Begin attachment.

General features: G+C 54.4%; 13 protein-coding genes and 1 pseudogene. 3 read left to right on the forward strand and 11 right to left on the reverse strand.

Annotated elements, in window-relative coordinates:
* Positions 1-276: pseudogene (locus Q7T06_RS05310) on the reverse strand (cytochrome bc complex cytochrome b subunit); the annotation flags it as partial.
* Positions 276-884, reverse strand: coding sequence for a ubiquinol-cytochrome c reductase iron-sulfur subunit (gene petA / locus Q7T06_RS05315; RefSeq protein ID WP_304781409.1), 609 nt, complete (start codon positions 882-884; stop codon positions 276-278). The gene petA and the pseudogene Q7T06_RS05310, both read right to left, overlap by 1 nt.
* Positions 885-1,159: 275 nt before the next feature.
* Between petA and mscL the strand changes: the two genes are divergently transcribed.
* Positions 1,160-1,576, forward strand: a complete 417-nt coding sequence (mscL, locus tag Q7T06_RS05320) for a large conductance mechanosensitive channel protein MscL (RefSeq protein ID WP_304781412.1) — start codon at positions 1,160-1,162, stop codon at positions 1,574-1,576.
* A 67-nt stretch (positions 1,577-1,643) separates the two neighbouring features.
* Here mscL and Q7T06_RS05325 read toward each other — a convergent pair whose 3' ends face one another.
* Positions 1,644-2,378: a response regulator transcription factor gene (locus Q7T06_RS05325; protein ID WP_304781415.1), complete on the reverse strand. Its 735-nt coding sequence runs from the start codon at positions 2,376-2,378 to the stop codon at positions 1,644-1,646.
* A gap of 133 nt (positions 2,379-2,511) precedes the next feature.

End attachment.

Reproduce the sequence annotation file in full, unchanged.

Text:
General features: G+C 54.4%; 13 protein-coding genes and 1 pseudogene. 3 read left to right on the forward strand and 11 right to left on the reverse strand.

Annotated elements, in window-relative coordinates:
* Positions 1-276: pseudogene (locus Q7T06_RS05310) on the reverse strand (cytochrome bc complex cytochrome b subunit); the annotation flags it as partial.
* Positions 276-884, reverse strand: coding sequence for a ubiquinol-cytochrome c reductase iron-sulfur subunit (gene petA / locus Q7T06_RS05315; RefSeq protein ID WP_304781409.1), 609 nt, complete (start codon positions 882-884; stop codon positions 276-278). The gene petA and the pseudogene Q7T06_RS05310, both read right to left, overlap by 1 nt.
* Positions 885-1,159: 275 nt before the next feature.
* Between petA and mscL the strand changes: the two genes are divergently transcribed.
* Positions 1,160-1,576, forward strand: a complete 417-nt coding sequence (mscL, locus tag Q7T06_RS05320) for a large conductance mechanosensitive channel protein MscL (RefSeq protein ID WP_304781412.1) — start codon at positions 1,160-1,162, stop codon at positions 1,574-1,576.
* A 67-nt stretch (positions 1,577-1,643) separates the two neighbouring features.
* Here mscL and Q7T06_RS05325 read toward each other — a convergent pair whose 3' ends face one another.
* Positions 1,644-2,378: a response regulator transcription factor gene (locus Q7T06_RS05325; protein ID WP_304781415.1), complete on the reverse strand. Its 735-nt coding sequence runs from the start codon at positions 2,376-2,378 to the stop codon at positions 1,644-1,646.
* A gap of 133 nt (positions 2,379-2,511) precedes the next feature.